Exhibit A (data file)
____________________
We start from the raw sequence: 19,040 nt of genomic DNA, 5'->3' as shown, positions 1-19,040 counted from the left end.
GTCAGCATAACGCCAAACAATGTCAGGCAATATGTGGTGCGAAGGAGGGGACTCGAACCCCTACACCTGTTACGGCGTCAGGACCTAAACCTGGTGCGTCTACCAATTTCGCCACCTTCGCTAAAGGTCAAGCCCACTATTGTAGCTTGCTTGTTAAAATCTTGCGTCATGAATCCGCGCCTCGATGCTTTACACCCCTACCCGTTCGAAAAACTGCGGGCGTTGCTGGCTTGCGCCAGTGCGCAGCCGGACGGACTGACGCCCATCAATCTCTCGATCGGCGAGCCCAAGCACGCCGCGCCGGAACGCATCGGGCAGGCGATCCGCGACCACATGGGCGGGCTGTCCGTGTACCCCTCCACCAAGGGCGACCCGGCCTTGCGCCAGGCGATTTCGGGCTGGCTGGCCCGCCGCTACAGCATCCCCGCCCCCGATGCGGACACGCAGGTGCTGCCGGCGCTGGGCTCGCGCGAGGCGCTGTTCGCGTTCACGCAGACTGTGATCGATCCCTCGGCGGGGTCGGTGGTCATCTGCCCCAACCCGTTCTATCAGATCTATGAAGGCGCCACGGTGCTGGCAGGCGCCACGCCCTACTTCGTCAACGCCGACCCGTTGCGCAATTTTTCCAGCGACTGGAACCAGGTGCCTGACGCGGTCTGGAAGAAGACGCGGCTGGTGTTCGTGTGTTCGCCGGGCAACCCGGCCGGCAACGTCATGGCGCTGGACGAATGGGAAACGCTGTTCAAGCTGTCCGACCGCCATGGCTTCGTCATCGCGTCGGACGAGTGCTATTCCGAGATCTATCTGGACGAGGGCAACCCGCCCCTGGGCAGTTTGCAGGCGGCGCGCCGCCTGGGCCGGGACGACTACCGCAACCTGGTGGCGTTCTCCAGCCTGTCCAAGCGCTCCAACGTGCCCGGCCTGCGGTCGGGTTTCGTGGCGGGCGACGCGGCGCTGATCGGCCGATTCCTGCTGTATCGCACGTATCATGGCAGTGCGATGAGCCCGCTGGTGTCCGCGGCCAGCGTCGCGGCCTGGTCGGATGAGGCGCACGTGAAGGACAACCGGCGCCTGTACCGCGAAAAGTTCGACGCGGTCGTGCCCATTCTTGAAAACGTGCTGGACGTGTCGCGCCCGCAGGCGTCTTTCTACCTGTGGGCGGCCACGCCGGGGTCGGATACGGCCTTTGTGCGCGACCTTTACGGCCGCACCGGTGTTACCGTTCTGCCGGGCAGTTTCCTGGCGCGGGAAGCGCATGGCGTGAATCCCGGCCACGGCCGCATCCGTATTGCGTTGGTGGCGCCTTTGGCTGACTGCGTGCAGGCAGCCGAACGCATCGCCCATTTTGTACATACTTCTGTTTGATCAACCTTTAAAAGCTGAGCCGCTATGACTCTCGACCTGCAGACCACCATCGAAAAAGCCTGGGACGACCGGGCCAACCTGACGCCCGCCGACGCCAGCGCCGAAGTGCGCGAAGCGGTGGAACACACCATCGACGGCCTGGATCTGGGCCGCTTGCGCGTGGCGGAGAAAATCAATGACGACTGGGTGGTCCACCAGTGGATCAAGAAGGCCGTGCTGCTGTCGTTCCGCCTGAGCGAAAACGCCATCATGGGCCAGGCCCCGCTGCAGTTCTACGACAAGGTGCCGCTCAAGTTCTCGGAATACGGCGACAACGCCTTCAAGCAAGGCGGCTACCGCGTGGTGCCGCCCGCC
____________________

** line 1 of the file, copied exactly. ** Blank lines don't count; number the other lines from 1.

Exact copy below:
We start from the raw sequence: 19,040 nt of genomic DNA, 5'->3' as shown, positions 1-19,040 counted from the left end.